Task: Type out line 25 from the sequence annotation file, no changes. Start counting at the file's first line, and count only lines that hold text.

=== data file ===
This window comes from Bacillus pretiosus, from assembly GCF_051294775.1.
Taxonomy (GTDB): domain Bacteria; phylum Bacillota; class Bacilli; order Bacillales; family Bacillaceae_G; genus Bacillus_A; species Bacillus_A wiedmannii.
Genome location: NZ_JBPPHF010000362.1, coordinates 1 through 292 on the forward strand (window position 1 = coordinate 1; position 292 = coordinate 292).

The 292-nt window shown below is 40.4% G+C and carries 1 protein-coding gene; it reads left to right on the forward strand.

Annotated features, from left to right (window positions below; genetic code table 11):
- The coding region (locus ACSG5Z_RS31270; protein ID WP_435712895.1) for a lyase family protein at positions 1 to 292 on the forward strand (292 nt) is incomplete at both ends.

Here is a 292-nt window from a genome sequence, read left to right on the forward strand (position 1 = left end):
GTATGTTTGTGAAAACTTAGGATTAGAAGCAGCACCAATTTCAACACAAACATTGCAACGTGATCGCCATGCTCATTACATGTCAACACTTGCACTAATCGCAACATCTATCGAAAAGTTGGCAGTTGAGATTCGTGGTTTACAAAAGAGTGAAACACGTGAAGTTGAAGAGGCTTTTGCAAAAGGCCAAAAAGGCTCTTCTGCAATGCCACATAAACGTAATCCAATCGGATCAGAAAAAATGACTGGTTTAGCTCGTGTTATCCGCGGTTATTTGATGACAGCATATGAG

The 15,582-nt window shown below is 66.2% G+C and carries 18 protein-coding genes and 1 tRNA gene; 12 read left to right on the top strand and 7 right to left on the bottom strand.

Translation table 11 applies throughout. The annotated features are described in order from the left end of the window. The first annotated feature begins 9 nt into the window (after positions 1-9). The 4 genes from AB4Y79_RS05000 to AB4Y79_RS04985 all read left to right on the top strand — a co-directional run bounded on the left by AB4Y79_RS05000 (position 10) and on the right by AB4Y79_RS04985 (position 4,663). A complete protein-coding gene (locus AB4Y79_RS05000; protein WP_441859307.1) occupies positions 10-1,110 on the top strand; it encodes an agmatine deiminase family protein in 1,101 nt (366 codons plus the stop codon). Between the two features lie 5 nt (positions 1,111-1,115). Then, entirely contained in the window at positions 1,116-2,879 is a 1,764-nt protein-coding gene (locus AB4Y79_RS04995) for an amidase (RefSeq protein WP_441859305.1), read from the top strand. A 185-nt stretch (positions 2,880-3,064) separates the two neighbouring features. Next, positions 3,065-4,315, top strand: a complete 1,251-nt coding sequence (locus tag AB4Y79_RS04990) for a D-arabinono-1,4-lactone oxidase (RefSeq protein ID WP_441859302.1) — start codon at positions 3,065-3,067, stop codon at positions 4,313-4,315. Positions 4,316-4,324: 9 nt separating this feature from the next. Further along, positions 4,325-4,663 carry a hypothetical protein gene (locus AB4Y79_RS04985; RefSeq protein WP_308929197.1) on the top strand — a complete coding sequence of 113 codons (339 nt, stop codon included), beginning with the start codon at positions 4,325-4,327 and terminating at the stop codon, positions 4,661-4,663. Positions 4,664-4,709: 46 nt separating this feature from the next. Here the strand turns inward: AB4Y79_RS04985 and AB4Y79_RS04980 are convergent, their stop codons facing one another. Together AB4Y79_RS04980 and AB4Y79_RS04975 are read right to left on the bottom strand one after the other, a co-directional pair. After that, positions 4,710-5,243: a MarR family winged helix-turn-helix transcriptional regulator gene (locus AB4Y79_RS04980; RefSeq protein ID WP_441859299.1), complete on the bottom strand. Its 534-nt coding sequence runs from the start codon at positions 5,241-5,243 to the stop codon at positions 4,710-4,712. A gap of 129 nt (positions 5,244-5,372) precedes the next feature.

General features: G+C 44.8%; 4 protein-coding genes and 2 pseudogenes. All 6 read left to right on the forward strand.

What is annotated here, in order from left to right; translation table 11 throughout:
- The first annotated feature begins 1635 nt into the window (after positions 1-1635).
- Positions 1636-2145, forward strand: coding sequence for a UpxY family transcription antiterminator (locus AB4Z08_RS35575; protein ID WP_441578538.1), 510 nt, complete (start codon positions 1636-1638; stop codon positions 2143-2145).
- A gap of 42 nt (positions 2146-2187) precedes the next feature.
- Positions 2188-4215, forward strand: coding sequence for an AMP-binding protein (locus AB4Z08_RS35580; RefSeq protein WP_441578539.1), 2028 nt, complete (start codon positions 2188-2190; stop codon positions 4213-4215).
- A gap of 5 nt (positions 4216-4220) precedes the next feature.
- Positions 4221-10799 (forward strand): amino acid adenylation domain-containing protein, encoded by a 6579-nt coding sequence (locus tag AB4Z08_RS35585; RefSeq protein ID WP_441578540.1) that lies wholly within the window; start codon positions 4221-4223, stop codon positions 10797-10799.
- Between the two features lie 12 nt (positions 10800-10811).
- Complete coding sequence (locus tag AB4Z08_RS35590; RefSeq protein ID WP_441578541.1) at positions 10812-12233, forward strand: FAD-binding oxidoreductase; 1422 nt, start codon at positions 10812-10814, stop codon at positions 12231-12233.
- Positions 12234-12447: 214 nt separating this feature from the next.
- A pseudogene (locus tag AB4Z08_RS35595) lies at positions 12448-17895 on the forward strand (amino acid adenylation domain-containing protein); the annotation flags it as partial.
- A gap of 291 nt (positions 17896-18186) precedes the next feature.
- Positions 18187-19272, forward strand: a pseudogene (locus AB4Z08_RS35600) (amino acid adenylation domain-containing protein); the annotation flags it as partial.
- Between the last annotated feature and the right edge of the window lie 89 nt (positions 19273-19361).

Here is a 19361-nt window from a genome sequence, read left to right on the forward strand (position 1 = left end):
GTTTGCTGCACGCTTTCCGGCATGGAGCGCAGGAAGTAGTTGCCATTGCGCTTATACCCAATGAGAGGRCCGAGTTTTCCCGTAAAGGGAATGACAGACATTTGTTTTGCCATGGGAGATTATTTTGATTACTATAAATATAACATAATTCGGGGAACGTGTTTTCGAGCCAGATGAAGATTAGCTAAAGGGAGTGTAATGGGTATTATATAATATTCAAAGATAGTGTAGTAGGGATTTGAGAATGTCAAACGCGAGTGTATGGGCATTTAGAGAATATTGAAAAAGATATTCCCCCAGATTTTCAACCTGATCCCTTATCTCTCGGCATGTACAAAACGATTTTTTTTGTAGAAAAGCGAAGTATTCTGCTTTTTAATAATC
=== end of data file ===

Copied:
- Between the last annotated feature and the right edge of the window lie 89 nt (positions 19273-19361).